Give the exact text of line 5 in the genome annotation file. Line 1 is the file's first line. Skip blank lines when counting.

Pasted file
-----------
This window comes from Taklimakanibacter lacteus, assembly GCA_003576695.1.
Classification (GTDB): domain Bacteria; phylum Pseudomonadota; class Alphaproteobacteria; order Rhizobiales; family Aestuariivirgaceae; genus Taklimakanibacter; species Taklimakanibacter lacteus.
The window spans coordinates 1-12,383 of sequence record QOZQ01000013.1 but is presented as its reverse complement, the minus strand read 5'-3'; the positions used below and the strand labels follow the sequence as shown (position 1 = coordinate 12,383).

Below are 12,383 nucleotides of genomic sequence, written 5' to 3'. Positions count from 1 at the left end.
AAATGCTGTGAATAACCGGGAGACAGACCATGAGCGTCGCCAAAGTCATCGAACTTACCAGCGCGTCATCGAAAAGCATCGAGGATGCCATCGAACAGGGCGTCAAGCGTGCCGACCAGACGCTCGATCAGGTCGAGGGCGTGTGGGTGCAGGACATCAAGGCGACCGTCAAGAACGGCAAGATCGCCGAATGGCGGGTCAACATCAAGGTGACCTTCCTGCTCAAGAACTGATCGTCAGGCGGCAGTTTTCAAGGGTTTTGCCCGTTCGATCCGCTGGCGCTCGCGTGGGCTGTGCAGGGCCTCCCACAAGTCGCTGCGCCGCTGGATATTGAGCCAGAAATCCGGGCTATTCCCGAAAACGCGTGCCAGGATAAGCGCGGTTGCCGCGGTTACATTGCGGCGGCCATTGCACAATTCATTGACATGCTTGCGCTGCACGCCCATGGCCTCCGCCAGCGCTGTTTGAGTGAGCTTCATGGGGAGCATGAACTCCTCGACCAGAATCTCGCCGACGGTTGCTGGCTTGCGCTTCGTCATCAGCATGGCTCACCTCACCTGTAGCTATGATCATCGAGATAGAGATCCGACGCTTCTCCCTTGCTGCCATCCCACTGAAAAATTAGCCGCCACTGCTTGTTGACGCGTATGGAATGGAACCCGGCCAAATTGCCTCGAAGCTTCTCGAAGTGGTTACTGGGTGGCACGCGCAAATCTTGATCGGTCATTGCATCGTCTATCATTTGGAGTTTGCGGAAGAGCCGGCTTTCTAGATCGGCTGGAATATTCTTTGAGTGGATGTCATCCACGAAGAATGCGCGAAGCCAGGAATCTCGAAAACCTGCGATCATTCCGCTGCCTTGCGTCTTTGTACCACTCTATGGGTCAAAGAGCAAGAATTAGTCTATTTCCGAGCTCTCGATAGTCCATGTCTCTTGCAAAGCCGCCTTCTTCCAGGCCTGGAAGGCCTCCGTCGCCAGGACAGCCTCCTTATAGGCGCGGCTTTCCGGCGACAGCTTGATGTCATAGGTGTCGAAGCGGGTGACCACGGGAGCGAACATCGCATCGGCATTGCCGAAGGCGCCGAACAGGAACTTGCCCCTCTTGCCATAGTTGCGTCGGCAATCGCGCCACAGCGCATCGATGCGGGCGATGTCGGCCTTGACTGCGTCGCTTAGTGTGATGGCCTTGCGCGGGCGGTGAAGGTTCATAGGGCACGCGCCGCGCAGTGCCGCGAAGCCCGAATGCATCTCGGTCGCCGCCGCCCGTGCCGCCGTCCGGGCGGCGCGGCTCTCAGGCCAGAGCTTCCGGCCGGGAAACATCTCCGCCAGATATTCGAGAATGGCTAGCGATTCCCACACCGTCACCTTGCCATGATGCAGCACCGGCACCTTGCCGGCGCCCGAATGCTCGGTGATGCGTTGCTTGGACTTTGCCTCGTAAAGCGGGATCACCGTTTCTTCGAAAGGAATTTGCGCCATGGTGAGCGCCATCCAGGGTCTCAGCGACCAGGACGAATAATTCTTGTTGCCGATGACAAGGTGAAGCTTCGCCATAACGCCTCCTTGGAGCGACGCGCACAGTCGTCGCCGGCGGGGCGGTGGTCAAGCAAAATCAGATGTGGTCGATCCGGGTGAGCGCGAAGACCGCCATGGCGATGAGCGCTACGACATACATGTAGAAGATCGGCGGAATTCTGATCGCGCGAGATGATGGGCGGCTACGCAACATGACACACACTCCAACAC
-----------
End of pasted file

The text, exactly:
AAATGCTGTGAATAACCGGGAGACAGACCATGAGCGTCGCCAAAGTCATCGAACTTACCAGCGCGTCATCGAAAAGCATCGAGGATGCCATCGAACAGGGCGTCAAGCGTGCCGACCAGACGCTCGATCAGGTCGAGGGCGTGTGGGTGCAGGACATCAAGGCGACCGTCAAGAACGGCAAGATCGCCGAATGGCGGGTCAACATCAAGGTGACCTTCCTGCTCAAGAACTGATCGTCAGGCGGCAGTTTTCAAGGGTTTTGCCCGTTCGATCCGCTGGCGCTCGCGTGGGCTGTGCAGGGCCTCCCACAAGTCGCTGCGCCGCTGGATATTGAGCCAGAAATCCGGGCTATTCCCGAAAACGCGTGCCAGGATAAGCGCGGTTGCCGCGGTTACATTGCGGCGGCCATTGCACAATTCATTGACATGCTTGCGCTGCACGCCCATGGCCTCCGCCAGCGCTGTTTGAGTGAGCTTCATGGGGAGCATGAACTCCTCGACCAGAATCTCGCCGACGGTTGCTGGCTTGCGCTTCGTCATCAGCATGGCTCACCTCACCTGTAGCTATGATCATCGAGATAGAGATCCGACGCTTCTCCCTTGCTGCCATCCCACTGAAAAATTAGCCGCCACTGCTTGTTGACGCGTATGGAATGGAACCCGGCCAAATTGCCTCGAAGCTTCTCGAAGTGGTTACTGGGTGGCACGCGCAAATCTTGATCGGTCATTGCATCGTCTATCATTTGGAGTTTGCGGAAGAGCCGGCTTTCTAGATCGGCTGGAATATTCTTTGAGTGGATGTCATCCACGAAGAATGCGCGAAGCCAGGAATCTCGAAAACCTGCGATCATTCCGCTGCCTTGCGTCTTTGTACCACTCTATGGGTCAAAGAGCAAGAATTAGTCTATTTCCGAGCTCTCGATAGTCCATGTCTCTTGCAAAGCCGCCTTCTTCCAGGCCTGGAAGGCCTCCGTCGCCAGGACAGCCTCCTTATAGGCGCGGCTTTCCGGCGACAGCTTGATGTCATAGGTGTCGAAGCGGGTGACCACGGGAGCGAACATCGCATCGGCATTGCCGAAGGCGCCGAACAGGAACTTGCCCCTCTTGCCATAGTTGCGTCGGCAATCGCGCCACAGCGCATCGATGCGGGCGATGTCGGCCTTGACTGCGTCGCTTAGTGTGATGGCCTTGCGCGGGCGGTGAAGGTTCATAGGGCACGCGCCGCGCAGTGCCGCGAAGCCCGAATGCATCTCGGTCGCCGCCGCCCGTGCCGCCGTCCGGGCGGCGCGGCTCTCAGGCCAGAGCTTCCGGCCGGGAAACATCTCCGCCAGATATTCGAGAATGGCTAGCGATTCCCACACCGTCACCTTGCCATGATGCAGCACCGGCACCTTGCCGGCGCCCGAATGCTCGGTGATGCGTTGCTTGGACTTTGCCTCGTAAAGCGGGATCACCGTTTCTTCGAAAGGAATTTGCGCCATGGTGAGCGCCATCCAGGGTCTCAGCGACCAGGACGAATAATTCTTGTTGCCGATGACAAGGTGAAGCTTCGCCATAACGCCTCCTTGGAGCGACGCGCACAGTCGTCGCCGGCGGGGCGGTGGTCAAGCAAAATCAGATGTGGTCGATCCGGGTGAGCGCGAAGACCGCCATGGCGATGAGCGCTACGACATACATGTAGAAGATCGGCGGAATTCTGATCGCGCGAGATGATGGGCGGCTACGCAACATGACACACACTCCAACAC